Dedicated to Mara's travel and hiking adventure journals as well as her words of wisdom and suggested resources for hikers and travelers.
This chart of water treatment options is not meant to provide exhaustive information about all options. But, it could be a good place to start your own research.
What's in the water?
Unfortunately, water in the backcountry may be contaminated. Contaminants include viruses, bacteria, giardia, cryptosporidium, and chemicals from industrial and agricultural runoff. Not all treatment options work on all of these and none of the above options remove chemical pollutants. Thankfully, avoiding water downstream from chemical plants and industrial manufacturers is not usually a problem in the backcountry.
It's also best to avoid glacial meltwater if possible. That meltwater, often milky in appearance, is full of silt which not only may clog your filter, but may also clog your internal organs.
Why avoid these pollutants?
These pollutants can cause all sorts of medical problems, mostly likely among them, intestinal bugs. From what I've read, not everyone is predisposed to harbor intestinal bugs. For example, Giardia will only infect about 50% of the people who are exposed to it. Of those, only a small percentage will have symptoms (and nasty symptoms, at that). The rest of those infected will be carriers and unknowingly spread giardia as they go. Keep this in mind when you hear from those who've never had to deal with intestinal problems.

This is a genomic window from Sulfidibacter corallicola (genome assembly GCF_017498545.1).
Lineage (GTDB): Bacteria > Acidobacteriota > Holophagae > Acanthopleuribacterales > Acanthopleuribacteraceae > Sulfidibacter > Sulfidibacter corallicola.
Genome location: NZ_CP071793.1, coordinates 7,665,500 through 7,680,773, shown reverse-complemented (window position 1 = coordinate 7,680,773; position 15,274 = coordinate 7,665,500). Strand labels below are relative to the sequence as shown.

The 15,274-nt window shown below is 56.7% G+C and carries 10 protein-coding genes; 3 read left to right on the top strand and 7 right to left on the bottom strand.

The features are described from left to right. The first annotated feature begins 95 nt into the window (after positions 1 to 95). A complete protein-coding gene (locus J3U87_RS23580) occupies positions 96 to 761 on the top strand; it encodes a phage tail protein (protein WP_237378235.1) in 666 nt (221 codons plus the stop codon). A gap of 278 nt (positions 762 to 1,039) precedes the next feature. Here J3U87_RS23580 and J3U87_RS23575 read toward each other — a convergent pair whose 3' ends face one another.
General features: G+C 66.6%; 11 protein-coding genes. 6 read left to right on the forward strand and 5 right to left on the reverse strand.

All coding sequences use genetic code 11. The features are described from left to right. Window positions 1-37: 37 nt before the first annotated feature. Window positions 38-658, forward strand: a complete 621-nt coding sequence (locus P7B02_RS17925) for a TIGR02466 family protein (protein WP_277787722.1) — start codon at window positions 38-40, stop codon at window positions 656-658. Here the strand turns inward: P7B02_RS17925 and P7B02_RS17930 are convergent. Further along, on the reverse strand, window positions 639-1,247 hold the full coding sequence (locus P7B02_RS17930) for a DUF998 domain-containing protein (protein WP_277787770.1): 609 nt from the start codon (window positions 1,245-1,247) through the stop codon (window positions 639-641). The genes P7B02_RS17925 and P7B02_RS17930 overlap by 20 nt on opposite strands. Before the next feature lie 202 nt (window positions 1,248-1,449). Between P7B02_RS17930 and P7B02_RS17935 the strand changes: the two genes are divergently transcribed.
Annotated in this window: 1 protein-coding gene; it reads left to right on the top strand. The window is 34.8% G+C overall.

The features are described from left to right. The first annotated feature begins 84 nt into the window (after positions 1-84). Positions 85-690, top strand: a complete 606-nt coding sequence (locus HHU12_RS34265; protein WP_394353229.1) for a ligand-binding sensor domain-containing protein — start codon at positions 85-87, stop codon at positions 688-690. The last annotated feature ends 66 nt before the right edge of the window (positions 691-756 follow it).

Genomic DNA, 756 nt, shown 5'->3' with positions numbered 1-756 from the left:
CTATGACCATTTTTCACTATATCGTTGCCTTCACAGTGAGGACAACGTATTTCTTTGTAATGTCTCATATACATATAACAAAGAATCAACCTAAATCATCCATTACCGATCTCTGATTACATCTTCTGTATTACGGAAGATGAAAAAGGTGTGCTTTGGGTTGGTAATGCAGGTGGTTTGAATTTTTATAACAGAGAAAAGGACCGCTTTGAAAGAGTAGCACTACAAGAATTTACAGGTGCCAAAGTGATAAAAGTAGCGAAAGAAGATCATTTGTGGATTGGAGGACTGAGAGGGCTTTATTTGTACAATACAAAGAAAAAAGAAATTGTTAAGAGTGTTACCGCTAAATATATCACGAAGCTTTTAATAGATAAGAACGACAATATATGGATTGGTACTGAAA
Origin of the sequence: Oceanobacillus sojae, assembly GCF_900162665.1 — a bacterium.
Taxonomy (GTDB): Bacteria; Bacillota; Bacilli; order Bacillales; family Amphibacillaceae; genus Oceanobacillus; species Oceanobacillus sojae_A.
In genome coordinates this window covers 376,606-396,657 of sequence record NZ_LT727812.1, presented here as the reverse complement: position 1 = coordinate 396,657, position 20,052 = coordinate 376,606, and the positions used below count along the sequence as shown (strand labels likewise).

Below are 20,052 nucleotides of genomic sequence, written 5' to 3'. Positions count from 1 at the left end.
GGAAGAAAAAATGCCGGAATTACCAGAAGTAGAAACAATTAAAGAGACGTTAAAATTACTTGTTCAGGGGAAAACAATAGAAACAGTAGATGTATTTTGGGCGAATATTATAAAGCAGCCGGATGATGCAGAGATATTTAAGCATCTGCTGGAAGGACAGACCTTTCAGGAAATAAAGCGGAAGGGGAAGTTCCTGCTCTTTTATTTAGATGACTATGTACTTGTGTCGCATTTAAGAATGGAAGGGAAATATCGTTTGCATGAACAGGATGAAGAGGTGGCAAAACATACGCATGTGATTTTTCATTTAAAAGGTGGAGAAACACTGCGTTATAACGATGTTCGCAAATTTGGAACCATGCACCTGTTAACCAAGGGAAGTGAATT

The one time I got giardiasis in the US, it was from a trip on the Long Trail in VT. I accepted water from someone who used a filter. I realized only after drinking the water that he failed to keep his intake and output hoses separate and had likely contaminated his own water.
The best write-up I've read about diarrhea in travelers can be found at the CIWEC Clinic web site (now at the Internet archive). I was actually treated at the clinic (in its 1997 location) by Dr. Shlim long before I found this write-up. I had a referral to him from my doctor even before I left the U.S.
I know the instructions for iodine tablets mention this, and I'm pretty sure the instructions for other chemical treatments do too, but after the chemicals have been added and had time to start working, loosen the cap just a bit and tip the bottle so that the treated water drips through the threads on the bottle. Then, retighten the bottle and let the chemicals finish purifying the water.
I use a film canister over my bite valve to keep it off the ground and other suspect areas.
When cooking dinner, I bring the water to a boil before I add any of the food. This gives me a chance to dunk my spoon and my cup. A brief dunking is enough to kill most contaminants.
This should be enough to kill just about anything you'll encounter along most US hiking trails. When traveling, you may have to boil longer or use another method to deal with Cryptosporidium.
With the weight and bulk of water filters, I've never bought a filter and have only used them infrequently while sharing gear with friends along the trail. I used iodine on my Appalachian Trail thruhike and continued to use iodine for a few years but have now switched to Aqua Mira.
Last updated, January 8, 2016.
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